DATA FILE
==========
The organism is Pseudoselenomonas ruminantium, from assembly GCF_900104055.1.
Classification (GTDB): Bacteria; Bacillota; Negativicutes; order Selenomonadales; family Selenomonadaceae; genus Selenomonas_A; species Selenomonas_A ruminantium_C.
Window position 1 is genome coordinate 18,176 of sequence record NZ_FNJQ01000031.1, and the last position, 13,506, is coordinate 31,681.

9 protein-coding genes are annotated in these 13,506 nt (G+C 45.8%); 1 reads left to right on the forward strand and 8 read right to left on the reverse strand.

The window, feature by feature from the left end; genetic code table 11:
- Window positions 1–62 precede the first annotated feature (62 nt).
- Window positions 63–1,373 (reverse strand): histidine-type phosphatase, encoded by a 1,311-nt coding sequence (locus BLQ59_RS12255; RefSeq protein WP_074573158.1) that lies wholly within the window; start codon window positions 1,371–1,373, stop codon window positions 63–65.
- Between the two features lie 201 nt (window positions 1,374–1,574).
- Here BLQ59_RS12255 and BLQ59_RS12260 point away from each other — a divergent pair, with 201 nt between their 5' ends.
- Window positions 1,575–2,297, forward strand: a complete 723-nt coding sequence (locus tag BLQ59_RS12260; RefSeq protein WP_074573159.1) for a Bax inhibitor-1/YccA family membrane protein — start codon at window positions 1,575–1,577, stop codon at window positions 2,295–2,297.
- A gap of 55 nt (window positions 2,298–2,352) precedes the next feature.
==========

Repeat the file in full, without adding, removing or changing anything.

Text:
The organism is Pseudoselenomonas ruminantium, from assembly GCF_900104055.1.
Classification (GTDB): Bacteria; Bacillota; Negativicutes; order Selenomonadales; family Selenomonadaceae; genus Selenomonas_A; species Selenomonas_A ruminantium_C.
Window position 1 is genome coordinate 18,176 of sequence record NZ_FNJQ01000031.1, and the last position, 13,506, is coordinate 31,681.

9 protein-coding genes are annotated in these 13,506 nt (G+C 45.8%); 1 reads left to right on the forward strand and 8 read right to left on the reverse strand.

The window, feature by feature from the left end; genetic code table 11:
- Window positions 1–62 precede the first annotated feature (62 nt).
- Window positions 63–1,373 (reverse strand): histidine-type phosphatase, encoded by a 1,311-nt coding sequence (locus BLQ59_RS12255; RefSeq protein WP_074573158.1) that lies wholly within the window; start codon window positions 1,371–1,373, stop codon window positions 63–65.
- Between the two features lie 201 nt (window positions 1,374–1,574).
- Here BLQ59_RS12255 and BLQ59_RS12260 point away from each other — a divergent pair, with 201 nt between their 5' ends.
- Window positions 1,575–2,297, forward strand: a complete 723-nt coding sequence (locus tag BLQ59_RS12260; RefSeq protein WP_074573159.1) for a Bax inhibitor-1/YccA family membrane protein — start codon at window positions 1,575–1,577, stop codon at window positions 2,295–2,297.
- A gap of 55 nt (window positions 2,298–2,352) precedes the next feature.